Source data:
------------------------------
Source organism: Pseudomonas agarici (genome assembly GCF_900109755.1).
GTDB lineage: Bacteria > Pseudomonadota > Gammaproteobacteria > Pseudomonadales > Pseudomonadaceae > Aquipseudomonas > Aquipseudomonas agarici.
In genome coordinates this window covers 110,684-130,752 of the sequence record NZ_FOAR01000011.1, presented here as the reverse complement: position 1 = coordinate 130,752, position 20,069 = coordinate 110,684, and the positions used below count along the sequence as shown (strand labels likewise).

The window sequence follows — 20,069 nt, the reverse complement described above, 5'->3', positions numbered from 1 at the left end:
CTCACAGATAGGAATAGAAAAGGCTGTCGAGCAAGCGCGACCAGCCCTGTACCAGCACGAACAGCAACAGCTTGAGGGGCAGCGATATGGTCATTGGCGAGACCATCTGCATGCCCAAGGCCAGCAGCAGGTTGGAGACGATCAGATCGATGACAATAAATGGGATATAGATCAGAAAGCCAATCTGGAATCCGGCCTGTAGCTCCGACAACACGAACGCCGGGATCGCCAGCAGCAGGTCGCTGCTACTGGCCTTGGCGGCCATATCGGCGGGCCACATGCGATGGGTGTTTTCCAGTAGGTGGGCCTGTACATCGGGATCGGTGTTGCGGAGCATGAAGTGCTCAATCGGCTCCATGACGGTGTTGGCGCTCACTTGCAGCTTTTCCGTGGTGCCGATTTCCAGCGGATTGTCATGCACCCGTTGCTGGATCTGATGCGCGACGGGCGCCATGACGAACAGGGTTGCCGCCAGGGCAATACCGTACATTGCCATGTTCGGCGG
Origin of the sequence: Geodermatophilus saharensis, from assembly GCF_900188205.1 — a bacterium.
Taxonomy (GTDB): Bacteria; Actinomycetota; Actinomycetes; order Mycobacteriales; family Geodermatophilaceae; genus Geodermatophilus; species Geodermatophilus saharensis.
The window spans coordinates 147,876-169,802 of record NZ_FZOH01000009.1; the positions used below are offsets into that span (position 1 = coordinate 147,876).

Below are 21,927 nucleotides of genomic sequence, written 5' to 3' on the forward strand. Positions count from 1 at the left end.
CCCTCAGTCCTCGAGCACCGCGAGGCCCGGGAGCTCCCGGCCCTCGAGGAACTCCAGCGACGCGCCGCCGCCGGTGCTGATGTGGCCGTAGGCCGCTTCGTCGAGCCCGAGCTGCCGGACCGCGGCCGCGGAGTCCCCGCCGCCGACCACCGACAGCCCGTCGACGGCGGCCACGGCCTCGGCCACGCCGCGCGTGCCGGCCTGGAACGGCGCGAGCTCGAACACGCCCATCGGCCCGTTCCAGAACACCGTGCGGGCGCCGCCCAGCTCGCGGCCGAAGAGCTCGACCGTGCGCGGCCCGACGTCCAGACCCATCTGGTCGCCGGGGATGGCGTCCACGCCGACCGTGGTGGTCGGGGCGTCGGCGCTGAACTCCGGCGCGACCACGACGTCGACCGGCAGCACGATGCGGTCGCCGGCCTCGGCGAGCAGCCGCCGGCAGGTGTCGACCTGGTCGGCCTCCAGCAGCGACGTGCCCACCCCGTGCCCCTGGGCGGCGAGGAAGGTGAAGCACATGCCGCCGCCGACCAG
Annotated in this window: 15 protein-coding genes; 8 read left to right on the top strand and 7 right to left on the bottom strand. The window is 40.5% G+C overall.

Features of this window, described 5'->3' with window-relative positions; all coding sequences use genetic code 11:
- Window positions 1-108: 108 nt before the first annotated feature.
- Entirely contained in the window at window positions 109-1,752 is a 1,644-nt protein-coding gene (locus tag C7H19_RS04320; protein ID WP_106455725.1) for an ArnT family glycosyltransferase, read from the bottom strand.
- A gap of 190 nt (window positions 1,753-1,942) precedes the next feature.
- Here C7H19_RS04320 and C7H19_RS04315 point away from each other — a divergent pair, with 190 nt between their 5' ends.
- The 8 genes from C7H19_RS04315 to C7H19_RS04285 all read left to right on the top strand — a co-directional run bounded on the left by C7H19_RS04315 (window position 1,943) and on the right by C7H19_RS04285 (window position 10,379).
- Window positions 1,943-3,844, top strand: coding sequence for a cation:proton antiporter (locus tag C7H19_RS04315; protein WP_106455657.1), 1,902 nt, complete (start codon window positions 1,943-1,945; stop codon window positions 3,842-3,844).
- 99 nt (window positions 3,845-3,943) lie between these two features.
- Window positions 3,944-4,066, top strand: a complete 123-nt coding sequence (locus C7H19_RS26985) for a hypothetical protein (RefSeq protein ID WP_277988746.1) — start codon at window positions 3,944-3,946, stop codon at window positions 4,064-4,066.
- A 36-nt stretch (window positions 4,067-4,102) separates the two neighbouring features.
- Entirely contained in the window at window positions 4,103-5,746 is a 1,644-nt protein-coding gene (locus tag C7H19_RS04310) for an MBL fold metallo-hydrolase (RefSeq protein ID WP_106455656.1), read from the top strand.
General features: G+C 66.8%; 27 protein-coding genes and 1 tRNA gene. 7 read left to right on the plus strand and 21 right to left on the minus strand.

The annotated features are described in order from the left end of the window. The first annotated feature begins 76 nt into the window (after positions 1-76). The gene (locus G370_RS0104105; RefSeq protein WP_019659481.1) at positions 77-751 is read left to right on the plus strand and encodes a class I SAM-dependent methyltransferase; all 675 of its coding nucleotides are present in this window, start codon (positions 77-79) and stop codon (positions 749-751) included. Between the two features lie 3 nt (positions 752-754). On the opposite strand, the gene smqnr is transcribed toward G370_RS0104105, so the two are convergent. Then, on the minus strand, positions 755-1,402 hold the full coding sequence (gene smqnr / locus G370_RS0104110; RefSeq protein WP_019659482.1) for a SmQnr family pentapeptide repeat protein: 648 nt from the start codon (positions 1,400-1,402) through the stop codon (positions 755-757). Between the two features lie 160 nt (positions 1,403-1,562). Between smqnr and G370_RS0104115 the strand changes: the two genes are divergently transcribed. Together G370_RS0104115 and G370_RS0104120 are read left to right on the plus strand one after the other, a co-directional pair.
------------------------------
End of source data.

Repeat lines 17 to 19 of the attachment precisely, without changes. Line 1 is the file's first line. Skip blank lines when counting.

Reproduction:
- The 8 genes from C7H19_RS04315 to C7H19_RS04285 all read left to right on the top strand — a co-directional run bounded on the left by C7H19_RS04315 (window position 1,943) and on the right by C7H19_RS04285 (window position 10,379).
- Window positions 1,943-3,844, top strand: coding sequence for a cation:proton antiporter (locus tag C7H19_RS04315; protein WP_106455657.1), 1,902 nt, complete (start codon window positions 1,943-1,945; stop codon window positions 3,842-3,844).
- 99 nt (window positions 3,845-3,943) lie between these two features.